More importantly, Trump’s disrespect of the intelligence community and inexplicable tolerance of the insidious behavior of unfriendly regimes, such as Russia’s President Vladimir Putin, has given them the audacity to wage dangerous social media, disinformation and hacking operations against American intelligence agencies and other government departments.
Pitfalls of sharing
Revitalizing bilateral and multinational intelligence exchanges requires rebuilding the trust that was lost in the past four years. Foreign services will have to believe that the intelligence they provide will be valued and protected and their sources and methods will be safeguarded. The complexity of transnational intelligence collaboration is a function of the partners’ professionalism, substantive and tradecraft training, political orientation, acceptance of shared values, and relationship to their countries’ national leadership.
Transnational intelligence agencies may be divided into different tiers: Commonwealth countries, other Western countries, East Asian countries, Arab and non-Arab Middle Eastern countries, Islamic countries and African countries. Working with different services varies significantly from one country or region to the next. American intelligence cooperation with Western and other industrialized countries is usually more encompassing and seamless because it reflects a commonality of concerns, values and professionalism. Governments and national security agencies in these countries believe intelligence is integral to international diplomacy and national decision making.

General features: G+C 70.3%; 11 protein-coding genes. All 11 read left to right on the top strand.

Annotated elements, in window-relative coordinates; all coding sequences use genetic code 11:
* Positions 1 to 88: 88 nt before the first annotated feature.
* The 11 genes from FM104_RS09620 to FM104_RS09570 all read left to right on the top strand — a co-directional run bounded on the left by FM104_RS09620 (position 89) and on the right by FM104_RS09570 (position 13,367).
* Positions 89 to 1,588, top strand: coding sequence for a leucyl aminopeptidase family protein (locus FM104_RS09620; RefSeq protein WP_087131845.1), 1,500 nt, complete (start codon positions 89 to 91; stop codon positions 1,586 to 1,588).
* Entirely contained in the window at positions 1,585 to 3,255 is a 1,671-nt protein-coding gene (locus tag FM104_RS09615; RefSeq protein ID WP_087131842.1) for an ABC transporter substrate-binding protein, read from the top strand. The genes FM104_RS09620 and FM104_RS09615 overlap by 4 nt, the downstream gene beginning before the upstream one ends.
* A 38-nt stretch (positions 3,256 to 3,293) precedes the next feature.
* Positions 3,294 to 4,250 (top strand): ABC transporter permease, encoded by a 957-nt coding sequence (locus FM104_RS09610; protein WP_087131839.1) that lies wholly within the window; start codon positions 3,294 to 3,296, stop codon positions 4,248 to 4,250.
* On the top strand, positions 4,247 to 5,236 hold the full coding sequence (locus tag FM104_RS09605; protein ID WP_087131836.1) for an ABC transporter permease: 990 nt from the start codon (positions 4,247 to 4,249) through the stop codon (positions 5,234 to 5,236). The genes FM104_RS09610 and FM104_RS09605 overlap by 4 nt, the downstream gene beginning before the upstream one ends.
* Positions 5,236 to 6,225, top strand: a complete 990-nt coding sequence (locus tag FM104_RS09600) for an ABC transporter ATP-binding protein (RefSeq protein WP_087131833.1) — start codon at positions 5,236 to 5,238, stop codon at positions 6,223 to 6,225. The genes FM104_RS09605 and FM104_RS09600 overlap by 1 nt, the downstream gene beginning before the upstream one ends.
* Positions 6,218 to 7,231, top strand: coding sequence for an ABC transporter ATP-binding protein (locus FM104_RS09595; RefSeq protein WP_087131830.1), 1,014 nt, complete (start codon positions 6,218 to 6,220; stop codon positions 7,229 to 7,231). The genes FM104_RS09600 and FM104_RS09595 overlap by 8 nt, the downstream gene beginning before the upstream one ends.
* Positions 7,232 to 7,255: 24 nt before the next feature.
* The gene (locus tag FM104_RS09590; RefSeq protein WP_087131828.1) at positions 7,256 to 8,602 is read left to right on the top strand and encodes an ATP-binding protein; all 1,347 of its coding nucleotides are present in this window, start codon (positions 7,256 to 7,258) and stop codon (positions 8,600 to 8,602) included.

A key pitfall in intelligence sharing arises when a particular foreign intelligence agency is controlled by an adversarial or hostile regime and engages in obfuscation, disinformation, denial and deception.
As the incoming Biden administration begins to revitalize international intelligence exchanges, it will have to whittle away some of the key biases among international partners, for example in Muslim countries, that developed in the past four years because of President Trump’s Islamophobic statements and executive orders restricting Muslim immigration into the United States.
The new administration will have to work hard to de-politicize and professionalize intelligence collaboration. For the United States, such a process should enhance the cause of diplomacy, identify and neutralize potential threats, and punish the hackers of American government and private institutions. It will also safeguard the national security interests of the United States.
Emile Nakhleh is research professor and director of the Global and National Security Policy Institute at UNM and a former senior intelligence service officer at the CIA. A longer version was published on The Cipher Brief.